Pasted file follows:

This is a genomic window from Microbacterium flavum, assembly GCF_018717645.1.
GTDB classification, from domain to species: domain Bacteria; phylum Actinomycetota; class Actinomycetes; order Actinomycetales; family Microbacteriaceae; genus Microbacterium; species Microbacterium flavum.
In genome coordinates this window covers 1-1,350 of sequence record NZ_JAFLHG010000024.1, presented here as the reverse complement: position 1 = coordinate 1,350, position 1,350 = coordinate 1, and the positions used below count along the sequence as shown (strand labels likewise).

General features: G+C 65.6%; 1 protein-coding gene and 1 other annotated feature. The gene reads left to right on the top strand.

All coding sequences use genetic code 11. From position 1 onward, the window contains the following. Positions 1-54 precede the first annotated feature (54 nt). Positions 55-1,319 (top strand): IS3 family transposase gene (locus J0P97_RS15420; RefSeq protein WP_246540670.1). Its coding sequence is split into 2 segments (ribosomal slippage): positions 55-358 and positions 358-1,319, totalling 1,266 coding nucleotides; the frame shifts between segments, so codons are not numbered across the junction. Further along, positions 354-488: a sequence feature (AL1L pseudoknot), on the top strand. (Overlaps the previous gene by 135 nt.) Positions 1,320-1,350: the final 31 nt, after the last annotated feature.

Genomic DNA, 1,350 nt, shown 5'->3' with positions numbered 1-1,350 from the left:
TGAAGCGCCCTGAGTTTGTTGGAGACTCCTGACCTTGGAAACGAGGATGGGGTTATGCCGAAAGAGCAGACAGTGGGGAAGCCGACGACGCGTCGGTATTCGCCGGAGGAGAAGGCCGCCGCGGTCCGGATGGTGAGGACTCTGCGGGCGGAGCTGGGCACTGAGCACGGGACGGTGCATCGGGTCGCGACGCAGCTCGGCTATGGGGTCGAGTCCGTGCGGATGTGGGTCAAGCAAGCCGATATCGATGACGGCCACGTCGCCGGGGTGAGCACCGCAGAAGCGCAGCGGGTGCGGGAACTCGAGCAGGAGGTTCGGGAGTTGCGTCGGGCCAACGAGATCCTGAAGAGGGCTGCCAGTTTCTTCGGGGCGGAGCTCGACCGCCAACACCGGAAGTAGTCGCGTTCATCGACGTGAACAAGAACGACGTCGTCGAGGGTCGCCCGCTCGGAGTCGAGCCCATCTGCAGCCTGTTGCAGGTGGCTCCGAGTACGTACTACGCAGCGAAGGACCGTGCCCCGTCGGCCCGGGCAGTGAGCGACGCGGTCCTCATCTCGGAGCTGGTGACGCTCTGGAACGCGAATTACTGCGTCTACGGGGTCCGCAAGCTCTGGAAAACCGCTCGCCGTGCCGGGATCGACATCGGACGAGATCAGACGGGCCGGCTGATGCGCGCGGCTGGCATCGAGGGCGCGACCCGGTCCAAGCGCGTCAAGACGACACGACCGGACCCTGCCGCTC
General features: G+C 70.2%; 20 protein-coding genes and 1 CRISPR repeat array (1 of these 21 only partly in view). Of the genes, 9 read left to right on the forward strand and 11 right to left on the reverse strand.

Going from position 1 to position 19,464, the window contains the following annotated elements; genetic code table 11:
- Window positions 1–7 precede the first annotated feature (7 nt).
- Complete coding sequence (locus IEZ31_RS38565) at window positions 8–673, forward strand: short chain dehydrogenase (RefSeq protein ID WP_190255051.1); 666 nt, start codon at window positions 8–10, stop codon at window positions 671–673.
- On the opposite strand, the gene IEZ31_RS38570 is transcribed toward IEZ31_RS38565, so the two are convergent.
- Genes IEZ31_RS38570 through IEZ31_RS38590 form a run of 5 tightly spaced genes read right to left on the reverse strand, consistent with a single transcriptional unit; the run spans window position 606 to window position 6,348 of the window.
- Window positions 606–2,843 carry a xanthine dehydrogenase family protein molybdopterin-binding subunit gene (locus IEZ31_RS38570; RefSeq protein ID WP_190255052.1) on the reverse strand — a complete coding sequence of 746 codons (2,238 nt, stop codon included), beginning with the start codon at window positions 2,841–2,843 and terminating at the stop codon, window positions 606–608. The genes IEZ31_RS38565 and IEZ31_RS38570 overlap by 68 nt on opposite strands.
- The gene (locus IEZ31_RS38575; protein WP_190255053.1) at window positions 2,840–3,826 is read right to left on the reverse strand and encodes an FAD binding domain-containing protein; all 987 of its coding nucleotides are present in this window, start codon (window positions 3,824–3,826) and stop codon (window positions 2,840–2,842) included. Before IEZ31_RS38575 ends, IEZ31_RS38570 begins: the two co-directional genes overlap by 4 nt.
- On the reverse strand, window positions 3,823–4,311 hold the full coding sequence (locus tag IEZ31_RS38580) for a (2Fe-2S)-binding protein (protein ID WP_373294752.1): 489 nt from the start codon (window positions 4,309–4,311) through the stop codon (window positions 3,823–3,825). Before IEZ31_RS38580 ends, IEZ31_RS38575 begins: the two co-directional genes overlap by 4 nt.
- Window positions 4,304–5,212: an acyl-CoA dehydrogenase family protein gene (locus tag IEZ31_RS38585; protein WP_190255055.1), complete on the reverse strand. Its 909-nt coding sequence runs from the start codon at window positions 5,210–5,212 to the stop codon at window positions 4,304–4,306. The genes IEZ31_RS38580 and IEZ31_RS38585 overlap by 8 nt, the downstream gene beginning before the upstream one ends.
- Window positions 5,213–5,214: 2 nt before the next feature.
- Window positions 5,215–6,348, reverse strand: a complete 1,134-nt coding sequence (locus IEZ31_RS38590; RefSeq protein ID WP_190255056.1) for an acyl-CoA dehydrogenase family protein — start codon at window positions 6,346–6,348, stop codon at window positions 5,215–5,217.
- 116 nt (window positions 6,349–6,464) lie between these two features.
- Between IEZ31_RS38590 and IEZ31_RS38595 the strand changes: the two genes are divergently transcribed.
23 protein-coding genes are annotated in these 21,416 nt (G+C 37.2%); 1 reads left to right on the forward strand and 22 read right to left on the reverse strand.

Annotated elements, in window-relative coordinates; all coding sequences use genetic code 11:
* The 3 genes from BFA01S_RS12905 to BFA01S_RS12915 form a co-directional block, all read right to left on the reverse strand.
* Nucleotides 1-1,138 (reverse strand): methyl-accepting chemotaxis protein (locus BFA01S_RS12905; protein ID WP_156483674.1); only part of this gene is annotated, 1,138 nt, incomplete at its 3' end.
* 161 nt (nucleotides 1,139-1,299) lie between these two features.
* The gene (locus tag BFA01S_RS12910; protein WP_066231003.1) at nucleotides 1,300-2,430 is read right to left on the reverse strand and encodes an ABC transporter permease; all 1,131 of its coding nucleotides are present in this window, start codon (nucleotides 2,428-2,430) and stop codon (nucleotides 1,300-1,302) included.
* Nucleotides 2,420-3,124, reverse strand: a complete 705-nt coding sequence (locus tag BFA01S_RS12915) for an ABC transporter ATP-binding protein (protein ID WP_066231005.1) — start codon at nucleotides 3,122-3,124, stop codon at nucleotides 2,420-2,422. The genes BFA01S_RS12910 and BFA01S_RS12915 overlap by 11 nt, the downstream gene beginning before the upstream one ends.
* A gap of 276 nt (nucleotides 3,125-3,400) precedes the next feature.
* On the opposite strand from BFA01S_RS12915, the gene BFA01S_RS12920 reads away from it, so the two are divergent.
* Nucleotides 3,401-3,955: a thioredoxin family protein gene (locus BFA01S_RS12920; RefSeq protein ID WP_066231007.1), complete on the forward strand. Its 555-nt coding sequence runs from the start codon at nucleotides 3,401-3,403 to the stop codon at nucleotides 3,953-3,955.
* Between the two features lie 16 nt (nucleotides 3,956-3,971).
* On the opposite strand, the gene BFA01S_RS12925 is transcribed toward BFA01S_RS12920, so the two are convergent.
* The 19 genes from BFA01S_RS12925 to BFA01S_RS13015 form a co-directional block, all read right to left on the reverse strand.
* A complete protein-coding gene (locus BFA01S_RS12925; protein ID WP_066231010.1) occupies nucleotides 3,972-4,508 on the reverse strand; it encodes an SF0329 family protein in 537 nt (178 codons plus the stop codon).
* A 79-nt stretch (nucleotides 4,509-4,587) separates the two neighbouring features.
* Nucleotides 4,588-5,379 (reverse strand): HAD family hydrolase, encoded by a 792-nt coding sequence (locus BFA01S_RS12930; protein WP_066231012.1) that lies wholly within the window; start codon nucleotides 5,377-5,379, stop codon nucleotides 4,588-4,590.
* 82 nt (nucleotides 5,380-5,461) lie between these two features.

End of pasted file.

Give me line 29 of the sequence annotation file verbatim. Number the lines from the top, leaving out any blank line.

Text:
* A gap of 276 nt (nucleotides 3,125-3,400) precedes the next feature.